Patients who undergo a gastric bypass are at risk of experiencing what is known as dumping syndrome. Characterised by sickness, nausea, diarrhoea and abdominal pain, the condition is brought on by a rapid change in the body’s sugar levels. Avoiding sugary foods and introducing high-fibre foods into your diet can lessen the chances of you experiencing dumping. Patients are also at risk of developing gallstones as a result of this surgery, and the surgical incisions can also become infected.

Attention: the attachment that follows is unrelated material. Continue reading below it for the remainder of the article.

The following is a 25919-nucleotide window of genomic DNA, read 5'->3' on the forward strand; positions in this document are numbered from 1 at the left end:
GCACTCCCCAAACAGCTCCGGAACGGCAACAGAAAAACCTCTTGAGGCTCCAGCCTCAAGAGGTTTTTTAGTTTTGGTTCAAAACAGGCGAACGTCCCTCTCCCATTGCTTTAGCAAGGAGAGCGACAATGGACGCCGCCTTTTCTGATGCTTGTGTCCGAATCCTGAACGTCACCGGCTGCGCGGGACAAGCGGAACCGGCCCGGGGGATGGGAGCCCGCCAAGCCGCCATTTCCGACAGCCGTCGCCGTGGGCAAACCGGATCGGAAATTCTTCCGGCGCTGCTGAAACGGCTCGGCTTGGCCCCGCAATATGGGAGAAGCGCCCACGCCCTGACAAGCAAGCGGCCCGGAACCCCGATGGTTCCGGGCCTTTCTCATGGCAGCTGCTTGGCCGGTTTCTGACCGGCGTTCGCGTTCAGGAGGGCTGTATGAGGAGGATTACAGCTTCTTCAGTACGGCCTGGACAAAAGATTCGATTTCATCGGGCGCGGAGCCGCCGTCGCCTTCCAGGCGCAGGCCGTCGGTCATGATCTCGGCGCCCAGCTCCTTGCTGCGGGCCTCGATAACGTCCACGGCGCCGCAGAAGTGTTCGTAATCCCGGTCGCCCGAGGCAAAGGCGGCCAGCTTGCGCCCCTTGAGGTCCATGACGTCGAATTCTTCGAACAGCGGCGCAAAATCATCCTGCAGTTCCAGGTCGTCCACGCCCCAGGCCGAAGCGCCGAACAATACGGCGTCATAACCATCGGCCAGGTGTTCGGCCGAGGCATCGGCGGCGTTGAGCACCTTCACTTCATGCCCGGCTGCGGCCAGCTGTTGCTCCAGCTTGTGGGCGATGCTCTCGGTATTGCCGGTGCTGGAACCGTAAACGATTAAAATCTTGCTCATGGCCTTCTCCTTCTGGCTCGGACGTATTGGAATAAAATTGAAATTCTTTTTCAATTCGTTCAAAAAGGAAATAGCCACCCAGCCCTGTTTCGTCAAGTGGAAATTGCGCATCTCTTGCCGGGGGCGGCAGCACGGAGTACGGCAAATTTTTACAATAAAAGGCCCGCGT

Two of the most serious complications are a pulmonary embolism (a blood clot in the lung), and issues pertaining to the new stomach pouch. There is the risk for example that the stomach pouch can become stretched, or there is a leak between the small intestine and the pouch. This can be serious and require immediate surgery to be repaired.
It is common for patients to feel tired and sore immediately following the surgery as the anaesthetic wears off. If you have undergone open surgery, you may have had a catheter fitted to pass urine into a bag, and you may also have tubes draining excess fluid from around the incision. You may also have a nasogastric tube, which is fitted into the nose and runs down to the stomach to ensure the stomach pouch remains empty. These will all normally be removed in the first couple of days following your surgery.